Due to a hamstring issue, Jefferson didn't work out at Oklahoma's pro day. And honestly, his combine numbers weren't that good (16 bench press reps of 225 pounds and a 4.75-second 40-yard dash).
Due to the release of Bernard Pollard and possible loss of Ed Reed in free agency, finding an impact safety is now a major priority for Baltimore.
Despite average stats, Jefferson deserves a good, hard look from the Ravens. They need a new leader on defense—not that they don't have one now, but they've always had a few at the same time.
Jefferson could be their man.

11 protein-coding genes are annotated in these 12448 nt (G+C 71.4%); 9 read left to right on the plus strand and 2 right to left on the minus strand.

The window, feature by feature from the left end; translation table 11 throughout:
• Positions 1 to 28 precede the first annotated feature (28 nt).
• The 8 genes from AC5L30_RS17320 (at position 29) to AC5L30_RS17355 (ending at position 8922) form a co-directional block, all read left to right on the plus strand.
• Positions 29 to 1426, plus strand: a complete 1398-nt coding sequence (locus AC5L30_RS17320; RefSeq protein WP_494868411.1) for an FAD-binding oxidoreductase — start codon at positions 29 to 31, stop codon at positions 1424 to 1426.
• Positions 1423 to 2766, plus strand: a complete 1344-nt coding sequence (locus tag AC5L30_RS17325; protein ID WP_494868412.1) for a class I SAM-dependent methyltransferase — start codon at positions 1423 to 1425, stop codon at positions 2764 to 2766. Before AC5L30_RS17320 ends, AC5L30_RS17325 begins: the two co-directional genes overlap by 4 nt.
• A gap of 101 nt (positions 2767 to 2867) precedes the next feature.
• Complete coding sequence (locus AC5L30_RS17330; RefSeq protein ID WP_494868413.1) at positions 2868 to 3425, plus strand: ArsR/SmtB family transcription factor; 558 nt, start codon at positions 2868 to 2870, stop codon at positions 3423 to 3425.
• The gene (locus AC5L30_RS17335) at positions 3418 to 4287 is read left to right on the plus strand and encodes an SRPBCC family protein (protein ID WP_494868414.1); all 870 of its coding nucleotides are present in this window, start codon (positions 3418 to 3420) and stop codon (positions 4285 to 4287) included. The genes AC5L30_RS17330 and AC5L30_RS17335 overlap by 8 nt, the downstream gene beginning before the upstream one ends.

That doesn't mean they shouldn't at least think about drafting a player like Markus Wheaton.
Even in a heavily offensive conference like the Pac-12, Wheaton put up big numbers. Last year, he caught 91 passes for 1,244 yards (13.7 yards per reception) and 11 touchdowns. In 2012, Wheaton also rushed 20 times for 142 yards (7.1 yards per rush) and two touchdowns.
While Wheaton didn't run a 40-yard dash at his pro day, his previously recorded 40-yard dash was clocked at 4.45 seconds.
What are most impressive are those "other" stats. Wheaton benched 225 pounds 20 times, had a vertical leap of 37" and had a broad jump of 10'0".
People already knew he was fast. Wheaton boosted his draft stock by showing his strength and explosive athleticism in multiple drills.
Boldin was a very good slot receiver, partly because he was really quick and really strong.
Wheaton plays the same way.
It's safe to say scouts and coaches are eagerly awaiting Short's performance.